Hip-hop is often criticized for its lack of self-awareness and negative messages, and many critics emphasize the influence the music has on the youth. On March 16, however, North Miami Middle School students enjoyed a performance in which hip-hop and rap promoted an uplifting message of anti-bullying and the importance of an education.
Elizabeth Elie — a Chicago-based rapper-activist of Haitian descent known as Lizzie G — performed for the kids of North Miami, where the student body is predominately of Haitian background.
Elie performed tracks from her expansive catalog and taught the students to discourage bullying each other. Her song lyrics empower the children to continue to pursue their personal goals and dreams while seeking an education. Her positive message through rap and her Haitian background allowed her to make a close connection with the students.
In her opening track, “Make It Happen,” she encouraged kids to delve into the arts, entertainment and athletics, goals which many kids find alluring but can often overshadow the importance of a traditional education, and mesh them together with a foundational education through college, university and vocational schools.
“I want to encourage you guys to stay in school and pursue your dream because you don’t need to drop out of school be a rapper, an entertainer, a model. You just need to focus, and you need to make it happen,” she said between songs.
Sixth grader Will Morency, 11, enjoyed Elie’s show. “It was good, it teaches the kids not to bully and that it’s not right. I also liked the music and the dancing,” he said.
Elie holds a master’s in Integrated Marketing Communication (IMC) from Roosevelt University. She owns her company, Lizzie G Entertainment, which specializes in providing educational arts and music programs for youth all over the world. Her overall goal is to encourage young people to pursue their dreams and educate themselves in a field that can promote their growth.
As an artist, Elie has released four albums. Her music does not contain curse words, and the lyrics complement the message of education, success and pursuing big dreams. Her workshop topics include high school and college readiness, anti-bullying, communication skills for success and how to grow a business with social media.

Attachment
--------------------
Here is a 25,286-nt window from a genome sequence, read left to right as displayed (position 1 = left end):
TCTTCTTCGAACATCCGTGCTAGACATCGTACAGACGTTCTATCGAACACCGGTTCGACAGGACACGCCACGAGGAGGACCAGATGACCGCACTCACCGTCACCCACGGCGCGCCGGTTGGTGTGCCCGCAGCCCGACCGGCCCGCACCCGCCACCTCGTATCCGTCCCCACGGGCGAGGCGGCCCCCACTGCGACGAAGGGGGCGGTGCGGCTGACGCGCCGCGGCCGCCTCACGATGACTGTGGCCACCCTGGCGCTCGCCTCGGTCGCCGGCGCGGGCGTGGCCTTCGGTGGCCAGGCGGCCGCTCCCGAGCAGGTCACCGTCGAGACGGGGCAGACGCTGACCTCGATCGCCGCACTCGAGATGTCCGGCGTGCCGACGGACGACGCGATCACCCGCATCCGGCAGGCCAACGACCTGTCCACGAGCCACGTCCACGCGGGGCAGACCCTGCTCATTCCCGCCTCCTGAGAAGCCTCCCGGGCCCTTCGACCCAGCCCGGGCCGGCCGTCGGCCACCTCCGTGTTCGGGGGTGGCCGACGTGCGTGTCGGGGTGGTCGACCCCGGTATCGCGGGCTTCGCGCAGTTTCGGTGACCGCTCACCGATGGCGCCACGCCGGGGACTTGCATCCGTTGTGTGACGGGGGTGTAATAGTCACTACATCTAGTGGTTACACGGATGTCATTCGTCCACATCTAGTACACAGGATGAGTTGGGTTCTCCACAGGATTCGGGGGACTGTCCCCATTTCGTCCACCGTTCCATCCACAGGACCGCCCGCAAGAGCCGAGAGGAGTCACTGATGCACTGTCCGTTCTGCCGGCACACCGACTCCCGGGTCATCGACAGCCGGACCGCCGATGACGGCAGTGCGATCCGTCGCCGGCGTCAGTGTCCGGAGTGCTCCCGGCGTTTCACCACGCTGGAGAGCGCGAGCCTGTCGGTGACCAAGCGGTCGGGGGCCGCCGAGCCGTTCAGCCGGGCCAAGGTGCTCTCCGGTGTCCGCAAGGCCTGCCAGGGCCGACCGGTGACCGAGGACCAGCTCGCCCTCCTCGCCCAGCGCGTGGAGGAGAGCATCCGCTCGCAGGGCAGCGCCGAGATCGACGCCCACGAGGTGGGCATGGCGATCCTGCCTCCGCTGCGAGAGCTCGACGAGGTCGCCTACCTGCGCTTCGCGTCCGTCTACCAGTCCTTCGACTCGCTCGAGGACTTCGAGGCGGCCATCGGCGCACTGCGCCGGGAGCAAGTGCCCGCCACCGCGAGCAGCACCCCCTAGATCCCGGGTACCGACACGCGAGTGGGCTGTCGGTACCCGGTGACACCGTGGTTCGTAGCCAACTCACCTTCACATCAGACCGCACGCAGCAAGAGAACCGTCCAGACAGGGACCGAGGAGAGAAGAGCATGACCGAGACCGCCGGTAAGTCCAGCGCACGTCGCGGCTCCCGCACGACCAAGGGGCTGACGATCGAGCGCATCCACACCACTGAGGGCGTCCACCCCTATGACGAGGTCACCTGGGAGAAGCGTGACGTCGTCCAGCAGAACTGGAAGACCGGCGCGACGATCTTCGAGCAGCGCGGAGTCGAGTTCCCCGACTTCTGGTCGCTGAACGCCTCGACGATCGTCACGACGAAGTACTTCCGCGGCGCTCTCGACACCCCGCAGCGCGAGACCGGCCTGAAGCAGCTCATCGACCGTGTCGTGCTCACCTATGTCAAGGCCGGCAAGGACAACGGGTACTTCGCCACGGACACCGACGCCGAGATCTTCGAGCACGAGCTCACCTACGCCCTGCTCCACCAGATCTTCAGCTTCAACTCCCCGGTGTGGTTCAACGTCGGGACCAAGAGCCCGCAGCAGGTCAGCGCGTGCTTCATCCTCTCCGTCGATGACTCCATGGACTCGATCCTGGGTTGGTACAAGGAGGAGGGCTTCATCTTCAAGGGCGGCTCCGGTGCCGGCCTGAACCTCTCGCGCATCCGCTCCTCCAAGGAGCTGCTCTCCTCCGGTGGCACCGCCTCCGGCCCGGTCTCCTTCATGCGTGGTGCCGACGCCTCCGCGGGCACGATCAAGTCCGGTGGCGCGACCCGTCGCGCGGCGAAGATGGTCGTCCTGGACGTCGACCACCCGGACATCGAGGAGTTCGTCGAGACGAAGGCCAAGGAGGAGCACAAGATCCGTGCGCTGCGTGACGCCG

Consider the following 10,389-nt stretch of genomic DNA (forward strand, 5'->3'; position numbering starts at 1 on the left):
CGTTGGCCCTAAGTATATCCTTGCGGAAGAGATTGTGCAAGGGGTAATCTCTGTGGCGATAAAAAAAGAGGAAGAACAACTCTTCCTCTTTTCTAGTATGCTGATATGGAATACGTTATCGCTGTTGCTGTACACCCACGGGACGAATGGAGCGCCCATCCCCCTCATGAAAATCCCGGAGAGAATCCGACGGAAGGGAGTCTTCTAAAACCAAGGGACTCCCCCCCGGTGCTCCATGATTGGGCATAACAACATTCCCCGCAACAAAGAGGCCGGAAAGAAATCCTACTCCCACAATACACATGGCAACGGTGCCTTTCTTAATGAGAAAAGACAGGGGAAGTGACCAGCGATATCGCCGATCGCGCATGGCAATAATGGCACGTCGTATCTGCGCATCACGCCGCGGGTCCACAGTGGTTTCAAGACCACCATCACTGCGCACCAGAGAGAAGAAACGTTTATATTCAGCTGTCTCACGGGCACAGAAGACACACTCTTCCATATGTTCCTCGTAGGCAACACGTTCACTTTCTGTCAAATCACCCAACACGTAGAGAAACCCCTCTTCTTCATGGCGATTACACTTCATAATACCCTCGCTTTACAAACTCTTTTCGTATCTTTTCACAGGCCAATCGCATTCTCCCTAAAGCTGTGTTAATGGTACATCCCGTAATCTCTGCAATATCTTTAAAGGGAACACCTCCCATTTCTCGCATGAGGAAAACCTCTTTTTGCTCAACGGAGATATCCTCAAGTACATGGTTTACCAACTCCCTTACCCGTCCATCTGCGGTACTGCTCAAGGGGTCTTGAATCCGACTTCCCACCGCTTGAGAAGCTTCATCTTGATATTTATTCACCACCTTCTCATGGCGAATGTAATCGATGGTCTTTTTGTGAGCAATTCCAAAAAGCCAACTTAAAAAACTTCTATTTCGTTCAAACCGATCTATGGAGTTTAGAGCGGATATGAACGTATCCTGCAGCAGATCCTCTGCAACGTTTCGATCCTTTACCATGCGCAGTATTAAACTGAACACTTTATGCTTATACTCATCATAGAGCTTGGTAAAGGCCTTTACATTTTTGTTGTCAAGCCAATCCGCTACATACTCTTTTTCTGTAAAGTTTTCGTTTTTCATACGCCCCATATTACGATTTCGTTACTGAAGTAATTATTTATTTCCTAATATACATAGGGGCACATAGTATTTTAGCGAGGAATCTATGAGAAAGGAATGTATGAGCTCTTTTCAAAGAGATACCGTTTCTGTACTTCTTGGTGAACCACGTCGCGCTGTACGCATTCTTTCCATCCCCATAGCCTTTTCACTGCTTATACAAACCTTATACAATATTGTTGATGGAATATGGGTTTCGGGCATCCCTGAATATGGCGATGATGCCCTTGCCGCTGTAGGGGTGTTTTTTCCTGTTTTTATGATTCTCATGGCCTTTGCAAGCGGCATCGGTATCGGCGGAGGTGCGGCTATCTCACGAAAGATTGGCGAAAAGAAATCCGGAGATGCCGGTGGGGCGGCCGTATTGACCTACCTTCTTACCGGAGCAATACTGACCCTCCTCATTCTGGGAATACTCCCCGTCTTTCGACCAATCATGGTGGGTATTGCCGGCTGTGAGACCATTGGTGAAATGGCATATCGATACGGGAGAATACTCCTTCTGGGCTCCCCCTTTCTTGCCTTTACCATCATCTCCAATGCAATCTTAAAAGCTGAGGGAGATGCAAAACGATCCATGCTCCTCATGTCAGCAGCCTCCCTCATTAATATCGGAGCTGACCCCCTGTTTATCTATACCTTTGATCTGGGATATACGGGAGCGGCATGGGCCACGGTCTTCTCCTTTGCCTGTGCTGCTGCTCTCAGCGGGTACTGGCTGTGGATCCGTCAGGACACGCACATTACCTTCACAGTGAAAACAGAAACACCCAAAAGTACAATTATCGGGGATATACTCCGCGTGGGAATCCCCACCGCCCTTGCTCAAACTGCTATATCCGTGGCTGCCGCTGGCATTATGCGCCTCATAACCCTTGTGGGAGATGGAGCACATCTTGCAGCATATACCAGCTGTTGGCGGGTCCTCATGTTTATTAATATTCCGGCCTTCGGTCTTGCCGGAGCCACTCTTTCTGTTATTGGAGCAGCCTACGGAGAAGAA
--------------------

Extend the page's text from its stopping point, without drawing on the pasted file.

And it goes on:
Elie promotes a message of togetherness. Her single “No Bully Zone” encourages kids to embrace each other’s different cultures and upbringing, and to report any instances of bullying to teachers and other adults, something many students are afraid to do.
“You should be able to express yourself and get an education, and not have to worry about the next person making fun of you,” Elie said as she led the discussion about bullying. “You should come to school to uplift one another, not bring one another down. Despite all your different backgrounds, you can all achieve and be successful together.”
In Chicago, she has worked with Grammy-winning artist Chance the Rapper to promote the arts, education, tolerance and unity within the public schools. Earlier this month, Chance donated $1 million to the Chicago public schools district.
North Miami Middle is a magnet school whose majority of the students are Haitian American, and many of them are recently arrived immigrants. The school is one of the few that offers a music program, as well as French, broadcast and journalism classes.
Elie presented the school with a certificate that declared North Miami Middle School a “no bully zone.” Students all stood and signed the no-bully-zone poster, affirming their commitment to embrace each other and keep bullying away from the school.
DeAnthony Friday, an educator for five years and the school’s activity director, organized the event a few weeks before spring break to keep the students motivated. Students are currently getting ready for testing after their break.
“We have some really good kids, but they do have a lot of challenges,” said Friday, who tries to keep the kids engaged with fun activities, and understands that hip-hop appeals very much to the them.
“It’s all these kids know, Friday said. “They’re into the rap, the music, and the dancing. The kids were able to make a connection with the musical component, and the unique thing is that she’s Haitian. I was excited to see that she can identify with them on that level.”